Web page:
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The Ripple Effect 

Facing the Stigma of Teen Suicide

click to enlarge Maya Gold hiking in Minnewaska State Park, 2014. - ELISE GOLD
  • Elise Gold
  • Maya Gold hiking in Minnewaska State Park, 2014.

After their daughter, Maya, committed suicide in October 2015, Mathew Swerdloff and Elise Gold spent hours every weekend driving back and forth to Geneseo to spend time with Maya's brother Adin. It's 300 miles from New Paltz, and their conversations during those long car rides hatched an idea.

Compassionate beyond her 15 years, Maya was also deeply sensitive. Her empathy led her to veganism and a future plan to advocate for children in Nepal. With Swerdloff's experience in educational support services and instructional leadership, and Gold's experience in human services and social justice, they decided to start a foundation that would honor Maya's ideals.

Suicide is the second leading cause of death among people ages 15 to 34, according to the Centers for Disease Control. Yet, even at a rate of 12.5 percent, teen suicide still trails the highest risk group (white, middle aged men) and even the second highest group (people over the age of 85) by 7 percent. According to the American Foundation for Suicide Prevention, mental disorders and/or substance abuse have been found in 90 percent of suicide cases. "Stigma surrounding suicide leads to underreporting," their website states, "and data collection methods critical to suicide prevention need to be improved."

For Swerdloff and Gold, grieving involved unlocking the discussion around suicide–unpacking the social pressures and concerns that affected Maya and openly sharing their own processes. They both keep blogs about their personal experiences with the aftermath of Maya's death. On his blog, Swerdloff writes, "Ten questions that cannot be answered: 3. Will I ever not be 'the man whose daughter committed suicide?'"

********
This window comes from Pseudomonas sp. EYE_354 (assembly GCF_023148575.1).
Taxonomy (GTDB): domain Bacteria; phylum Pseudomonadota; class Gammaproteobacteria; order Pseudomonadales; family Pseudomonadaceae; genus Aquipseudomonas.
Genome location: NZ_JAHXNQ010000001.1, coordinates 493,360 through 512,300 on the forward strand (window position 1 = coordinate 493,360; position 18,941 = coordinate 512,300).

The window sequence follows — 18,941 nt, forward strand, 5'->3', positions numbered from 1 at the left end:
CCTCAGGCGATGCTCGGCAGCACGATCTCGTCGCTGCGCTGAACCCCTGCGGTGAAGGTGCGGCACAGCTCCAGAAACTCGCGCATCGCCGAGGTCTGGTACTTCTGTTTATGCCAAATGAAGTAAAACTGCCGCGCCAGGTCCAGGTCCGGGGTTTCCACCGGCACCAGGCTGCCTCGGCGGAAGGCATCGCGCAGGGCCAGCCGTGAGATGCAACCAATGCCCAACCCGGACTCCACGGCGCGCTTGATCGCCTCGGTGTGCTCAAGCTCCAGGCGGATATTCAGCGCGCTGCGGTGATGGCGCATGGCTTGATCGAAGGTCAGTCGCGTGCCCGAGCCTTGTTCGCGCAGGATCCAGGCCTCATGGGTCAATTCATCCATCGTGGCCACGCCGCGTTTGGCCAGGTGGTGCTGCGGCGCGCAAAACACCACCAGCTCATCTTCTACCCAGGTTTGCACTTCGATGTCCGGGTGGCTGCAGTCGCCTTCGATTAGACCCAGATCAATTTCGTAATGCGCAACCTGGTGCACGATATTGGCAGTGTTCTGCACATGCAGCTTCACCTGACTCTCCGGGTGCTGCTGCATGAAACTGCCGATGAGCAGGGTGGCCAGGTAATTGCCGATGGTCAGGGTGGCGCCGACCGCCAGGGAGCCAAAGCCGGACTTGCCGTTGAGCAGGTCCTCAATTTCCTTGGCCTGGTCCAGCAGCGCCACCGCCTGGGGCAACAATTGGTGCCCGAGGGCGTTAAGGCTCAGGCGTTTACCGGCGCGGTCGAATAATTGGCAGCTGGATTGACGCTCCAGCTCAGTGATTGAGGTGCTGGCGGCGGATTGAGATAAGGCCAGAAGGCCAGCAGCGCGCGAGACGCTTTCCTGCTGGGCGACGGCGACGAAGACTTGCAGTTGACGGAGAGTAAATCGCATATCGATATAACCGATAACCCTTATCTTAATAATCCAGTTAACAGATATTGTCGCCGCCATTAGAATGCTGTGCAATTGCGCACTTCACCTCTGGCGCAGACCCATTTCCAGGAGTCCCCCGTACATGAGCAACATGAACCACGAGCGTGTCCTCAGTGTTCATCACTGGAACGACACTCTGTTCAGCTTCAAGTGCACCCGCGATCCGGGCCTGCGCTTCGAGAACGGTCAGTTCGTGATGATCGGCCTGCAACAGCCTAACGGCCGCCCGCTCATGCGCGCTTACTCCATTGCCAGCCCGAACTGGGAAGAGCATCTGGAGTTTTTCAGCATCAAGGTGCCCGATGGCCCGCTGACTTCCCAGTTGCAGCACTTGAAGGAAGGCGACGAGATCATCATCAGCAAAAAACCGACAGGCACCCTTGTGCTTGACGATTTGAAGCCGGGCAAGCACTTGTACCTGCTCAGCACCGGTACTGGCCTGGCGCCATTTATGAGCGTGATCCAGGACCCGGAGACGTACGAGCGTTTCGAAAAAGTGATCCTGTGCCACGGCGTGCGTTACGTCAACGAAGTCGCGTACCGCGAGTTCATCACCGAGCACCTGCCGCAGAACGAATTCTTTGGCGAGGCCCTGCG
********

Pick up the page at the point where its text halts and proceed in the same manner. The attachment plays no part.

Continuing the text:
Those left grappling with the loss are often haunted by unanswered questions. Swerdloff went down the path of trying to uncover the roots of Maya's pain, searching her phone, her room, and her social media accounts for answers. If she was contemplating suicide, why did she go to the library the night before her death to prep for a test that would happen in a few days? In the end, Swerdloff recognized that certain questions would never be resolved. "I got bits and pieces," he says. "Then, when I got to the end of that pursuit, the question for me became, how do I respond? I realized that she's still here because I'm here, because she's always with me."

A mission for their foundation emerged: to empower youth. Swerdloff and Gold developed a two-part goal: to support programming for teens in the Hudson Valley that builds emotional awareness, and to partner with vetted NGOs in Nepal to provide basic necessities to children there. They incorporated as a 501(c)3 and recruited volunteers who will support the mission. Board member Sarah Dukler, a family friend and Maya's former babysitter, says, "Before this, I just wanted to do anything to help. These are the most incredible people, and they've been torn apart in every way possible."

Spiraling